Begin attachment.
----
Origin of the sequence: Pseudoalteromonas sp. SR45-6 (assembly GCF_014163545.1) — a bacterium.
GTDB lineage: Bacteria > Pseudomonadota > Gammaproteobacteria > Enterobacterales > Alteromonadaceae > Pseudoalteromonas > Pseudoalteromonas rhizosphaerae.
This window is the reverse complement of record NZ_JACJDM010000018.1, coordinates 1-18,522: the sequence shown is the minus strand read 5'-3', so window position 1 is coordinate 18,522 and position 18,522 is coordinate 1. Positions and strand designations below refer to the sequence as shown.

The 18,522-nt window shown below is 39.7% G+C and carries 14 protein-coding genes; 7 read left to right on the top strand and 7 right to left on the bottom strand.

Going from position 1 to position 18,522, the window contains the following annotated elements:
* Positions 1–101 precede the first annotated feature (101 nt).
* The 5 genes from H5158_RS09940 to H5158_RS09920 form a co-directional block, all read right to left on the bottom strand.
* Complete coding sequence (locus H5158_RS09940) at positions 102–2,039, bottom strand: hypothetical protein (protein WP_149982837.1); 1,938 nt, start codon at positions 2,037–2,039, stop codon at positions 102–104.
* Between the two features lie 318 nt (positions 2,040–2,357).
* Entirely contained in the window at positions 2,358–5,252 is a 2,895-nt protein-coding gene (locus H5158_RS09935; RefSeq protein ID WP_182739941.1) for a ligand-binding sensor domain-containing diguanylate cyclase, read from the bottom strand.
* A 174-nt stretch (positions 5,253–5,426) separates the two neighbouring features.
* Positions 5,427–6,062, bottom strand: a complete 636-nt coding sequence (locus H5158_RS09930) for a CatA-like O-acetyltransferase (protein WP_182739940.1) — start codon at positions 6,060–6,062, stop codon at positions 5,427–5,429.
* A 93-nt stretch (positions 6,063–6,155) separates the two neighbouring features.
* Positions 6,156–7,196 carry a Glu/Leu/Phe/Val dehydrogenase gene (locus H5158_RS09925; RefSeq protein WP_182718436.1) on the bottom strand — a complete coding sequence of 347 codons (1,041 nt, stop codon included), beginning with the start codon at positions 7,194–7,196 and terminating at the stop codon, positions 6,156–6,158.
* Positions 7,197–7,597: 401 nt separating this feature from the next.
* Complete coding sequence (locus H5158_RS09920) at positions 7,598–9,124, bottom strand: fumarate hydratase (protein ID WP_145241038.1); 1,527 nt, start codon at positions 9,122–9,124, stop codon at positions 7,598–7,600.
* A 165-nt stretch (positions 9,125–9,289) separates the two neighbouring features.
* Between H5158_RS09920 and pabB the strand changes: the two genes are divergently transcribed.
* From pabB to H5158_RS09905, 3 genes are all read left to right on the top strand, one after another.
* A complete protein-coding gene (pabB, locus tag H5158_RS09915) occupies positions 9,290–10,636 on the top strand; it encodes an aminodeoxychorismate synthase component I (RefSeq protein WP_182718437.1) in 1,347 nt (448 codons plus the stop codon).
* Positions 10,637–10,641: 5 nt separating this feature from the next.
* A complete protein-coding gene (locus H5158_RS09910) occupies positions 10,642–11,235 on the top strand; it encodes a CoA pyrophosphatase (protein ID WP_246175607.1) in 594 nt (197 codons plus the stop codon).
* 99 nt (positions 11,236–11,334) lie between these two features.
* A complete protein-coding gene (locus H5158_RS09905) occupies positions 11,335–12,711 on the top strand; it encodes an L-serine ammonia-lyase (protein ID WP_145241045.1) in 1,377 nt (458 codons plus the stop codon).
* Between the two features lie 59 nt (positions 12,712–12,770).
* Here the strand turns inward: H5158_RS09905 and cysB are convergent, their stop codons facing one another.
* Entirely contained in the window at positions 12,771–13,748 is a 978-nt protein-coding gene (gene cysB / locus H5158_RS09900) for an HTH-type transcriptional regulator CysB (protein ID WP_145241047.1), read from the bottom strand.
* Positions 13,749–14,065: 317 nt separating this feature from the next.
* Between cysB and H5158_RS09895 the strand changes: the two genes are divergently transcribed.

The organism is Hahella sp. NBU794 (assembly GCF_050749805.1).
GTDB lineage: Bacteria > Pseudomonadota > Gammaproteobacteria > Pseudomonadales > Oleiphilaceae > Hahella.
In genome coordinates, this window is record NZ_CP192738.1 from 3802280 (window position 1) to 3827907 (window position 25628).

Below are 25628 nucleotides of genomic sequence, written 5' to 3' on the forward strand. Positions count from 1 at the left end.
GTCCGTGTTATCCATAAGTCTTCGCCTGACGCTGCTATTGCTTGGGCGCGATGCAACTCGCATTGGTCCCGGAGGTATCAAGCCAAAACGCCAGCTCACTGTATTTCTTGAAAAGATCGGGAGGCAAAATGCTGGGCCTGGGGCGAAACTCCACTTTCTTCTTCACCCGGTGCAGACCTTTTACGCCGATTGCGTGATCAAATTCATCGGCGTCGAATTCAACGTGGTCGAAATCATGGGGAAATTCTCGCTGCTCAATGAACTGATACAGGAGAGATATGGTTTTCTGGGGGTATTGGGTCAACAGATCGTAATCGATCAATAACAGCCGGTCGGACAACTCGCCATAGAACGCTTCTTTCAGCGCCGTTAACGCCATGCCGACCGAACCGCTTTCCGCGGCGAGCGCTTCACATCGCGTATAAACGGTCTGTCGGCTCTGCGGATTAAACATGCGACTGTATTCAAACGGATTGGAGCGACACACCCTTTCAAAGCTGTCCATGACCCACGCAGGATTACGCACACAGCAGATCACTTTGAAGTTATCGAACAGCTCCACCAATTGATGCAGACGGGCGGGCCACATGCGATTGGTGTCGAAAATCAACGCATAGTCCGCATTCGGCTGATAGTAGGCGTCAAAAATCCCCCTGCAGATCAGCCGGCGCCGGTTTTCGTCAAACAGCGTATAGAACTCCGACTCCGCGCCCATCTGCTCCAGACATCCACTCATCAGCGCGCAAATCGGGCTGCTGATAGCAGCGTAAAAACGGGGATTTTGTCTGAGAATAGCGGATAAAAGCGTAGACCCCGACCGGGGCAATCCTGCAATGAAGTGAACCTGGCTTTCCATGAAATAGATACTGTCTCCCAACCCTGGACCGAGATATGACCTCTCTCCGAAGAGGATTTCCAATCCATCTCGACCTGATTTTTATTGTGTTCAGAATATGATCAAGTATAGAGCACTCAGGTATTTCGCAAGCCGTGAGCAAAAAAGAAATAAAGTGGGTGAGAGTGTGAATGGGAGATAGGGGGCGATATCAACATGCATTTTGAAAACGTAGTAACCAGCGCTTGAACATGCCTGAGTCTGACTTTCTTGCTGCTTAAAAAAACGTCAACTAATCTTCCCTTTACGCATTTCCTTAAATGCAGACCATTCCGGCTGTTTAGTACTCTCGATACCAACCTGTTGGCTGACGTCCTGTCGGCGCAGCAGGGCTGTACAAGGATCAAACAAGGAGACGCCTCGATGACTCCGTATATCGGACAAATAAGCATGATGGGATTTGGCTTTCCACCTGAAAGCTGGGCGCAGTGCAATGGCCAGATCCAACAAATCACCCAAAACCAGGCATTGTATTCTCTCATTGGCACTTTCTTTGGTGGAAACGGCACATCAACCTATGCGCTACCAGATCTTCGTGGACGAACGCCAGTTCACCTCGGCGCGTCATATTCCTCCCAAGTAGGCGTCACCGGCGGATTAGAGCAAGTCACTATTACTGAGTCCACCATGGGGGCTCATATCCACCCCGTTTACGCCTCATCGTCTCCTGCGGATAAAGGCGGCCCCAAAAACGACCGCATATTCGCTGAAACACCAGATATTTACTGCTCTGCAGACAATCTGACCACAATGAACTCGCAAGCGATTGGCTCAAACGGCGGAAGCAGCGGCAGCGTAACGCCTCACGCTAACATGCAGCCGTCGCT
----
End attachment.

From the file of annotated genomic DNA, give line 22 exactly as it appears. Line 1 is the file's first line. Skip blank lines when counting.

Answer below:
* A complete protein-coding gene (locus H5158_RS09910) occupies positions 10,642–11,235 on the top strand; it encodes a CoA pyrophosphatase (protein ID WP_246175607.1) in 594 nt (197 codons plus the stop codon).